Pulitzer Prize winning author Frank McCourt died on Sunday. A former public school teacher, he came late to a writing career publishing one of my favorite memoirs, Angela’s Ashes, at the ripe old age of 66. Born in Brooklyn in 1930, his family returned to his parents’ native Ireland when he was four years old and his memoir chronicles his years growing up in poverty with a mostly absent alcoholic father in the slums of Limerick. He famously wrote: The happy childhood is hardly worth your while. Worse than the ordinary miserable childhood is the miserable Irish childhood, and worse yet is the miserable Irish Catholic childhood. People everywhere brag and whimper about the woes of their early years, but nothing can compare with the Irish version: the poverty; the shiftless loquacious father; the pious defeated mother moaning by the fire; pompous priests, bullying schoolmasters; the English and all the terrible things they did to us for 800 long years.
My mother had a similar childhood, but here in the states and with poor French Catholic parents, not Irish. Still, fourteen children, very little money, and an alcoholic father bring about like miseries whatever your demographics. It’s funny, but I catch myself sometimes feeling angry at my mother since she passed. For dying and leaving me. For loving my brother more. For her “You can’t take it with you!” attitude toward money which has cost me financially over the years and left my father vulnerable at the age of 80 with a large monthly mortgage payment. And yes, for not understanding me, that universal childhood lament that few of us escape – miserable childhood or not.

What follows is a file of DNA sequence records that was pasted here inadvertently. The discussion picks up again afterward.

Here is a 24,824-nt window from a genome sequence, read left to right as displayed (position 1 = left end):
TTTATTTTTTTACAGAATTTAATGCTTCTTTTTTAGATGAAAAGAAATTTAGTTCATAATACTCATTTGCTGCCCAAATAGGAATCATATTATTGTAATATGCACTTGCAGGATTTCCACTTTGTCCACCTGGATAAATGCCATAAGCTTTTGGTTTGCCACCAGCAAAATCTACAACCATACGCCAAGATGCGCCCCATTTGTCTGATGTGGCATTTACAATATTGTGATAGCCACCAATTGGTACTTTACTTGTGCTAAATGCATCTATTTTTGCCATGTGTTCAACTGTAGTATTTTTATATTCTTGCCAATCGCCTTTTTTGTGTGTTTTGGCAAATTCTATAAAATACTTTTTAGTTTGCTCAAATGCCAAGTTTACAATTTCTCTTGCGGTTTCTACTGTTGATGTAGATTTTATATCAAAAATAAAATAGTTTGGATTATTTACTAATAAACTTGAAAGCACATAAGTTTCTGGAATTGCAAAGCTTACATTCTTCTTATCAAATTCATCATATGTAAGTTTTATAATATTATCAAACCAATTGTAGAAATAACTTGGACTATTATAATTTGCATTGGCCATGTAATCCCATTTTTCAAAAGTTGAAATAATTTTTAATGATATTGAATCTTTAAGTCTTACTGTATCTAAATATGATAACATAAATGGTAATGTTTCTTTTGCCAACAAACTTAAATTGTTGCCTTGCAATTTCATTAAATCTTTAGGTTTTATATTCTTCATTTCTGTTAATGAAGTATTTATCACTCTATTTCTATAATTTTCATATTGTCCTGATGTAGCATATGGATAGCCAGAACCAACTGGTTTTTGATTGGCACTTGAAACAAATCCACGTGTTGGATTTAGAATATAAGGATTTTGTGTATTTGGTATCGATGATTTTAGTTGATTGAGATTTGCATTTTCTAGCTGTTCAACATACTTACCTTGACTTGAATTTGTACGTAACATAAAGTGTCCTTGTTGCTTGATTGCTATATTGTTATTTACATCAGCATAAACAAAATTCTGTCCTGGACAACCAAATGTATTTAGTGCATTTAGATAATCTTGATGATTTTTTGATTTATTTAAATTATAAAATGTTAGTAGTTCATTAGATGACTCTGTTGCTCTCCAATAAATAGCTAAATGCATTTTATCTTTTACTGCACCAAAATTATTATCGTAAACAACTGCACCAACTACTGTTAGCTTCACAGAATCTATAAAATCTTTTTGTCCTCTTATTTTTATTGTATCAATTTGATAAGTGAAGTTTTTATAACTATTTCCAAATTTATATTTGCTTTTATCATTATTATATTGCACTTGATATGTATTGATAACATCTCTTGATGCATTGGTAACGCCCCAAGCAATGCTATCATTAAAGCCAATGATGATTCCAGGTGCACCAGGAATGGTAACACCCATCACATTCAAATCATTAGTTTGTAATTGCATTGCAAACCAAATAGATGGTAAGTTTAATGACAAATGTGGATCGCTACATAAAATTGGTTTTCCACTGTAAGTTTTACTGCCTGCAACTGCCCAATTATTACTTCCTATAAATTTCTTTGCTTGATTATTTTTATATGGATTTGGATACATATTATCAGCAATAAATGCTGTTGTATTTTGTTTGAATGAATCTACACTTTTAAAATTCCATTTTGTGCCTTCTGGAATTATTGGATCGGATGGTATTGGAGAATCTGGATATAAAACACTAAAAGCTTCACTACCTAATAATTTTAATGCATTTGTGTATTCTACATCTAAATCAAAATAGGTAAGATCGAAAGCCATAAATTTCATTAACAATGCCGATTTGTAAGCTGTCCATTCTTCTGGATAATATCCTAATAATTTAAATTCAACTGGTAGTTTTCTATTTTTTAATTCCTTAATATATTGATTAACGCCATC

I know it’s childish to think these thoughts at my age, especially given that my childhood was a fantasyland compared to my mom’s and Mr. McCourt’s. But I also know that a part of us is always our mother’s child, no matter how old we grow in years. And whether we write an angst filled memoir and name it for her, or gaze into the eyes of our newborn granddaughter and miss her more than we ever thought possible, we know in our hearts that we’d forgive our mothers a thousand times over for the woes of our early years for just one more chance to tell them how much we love them.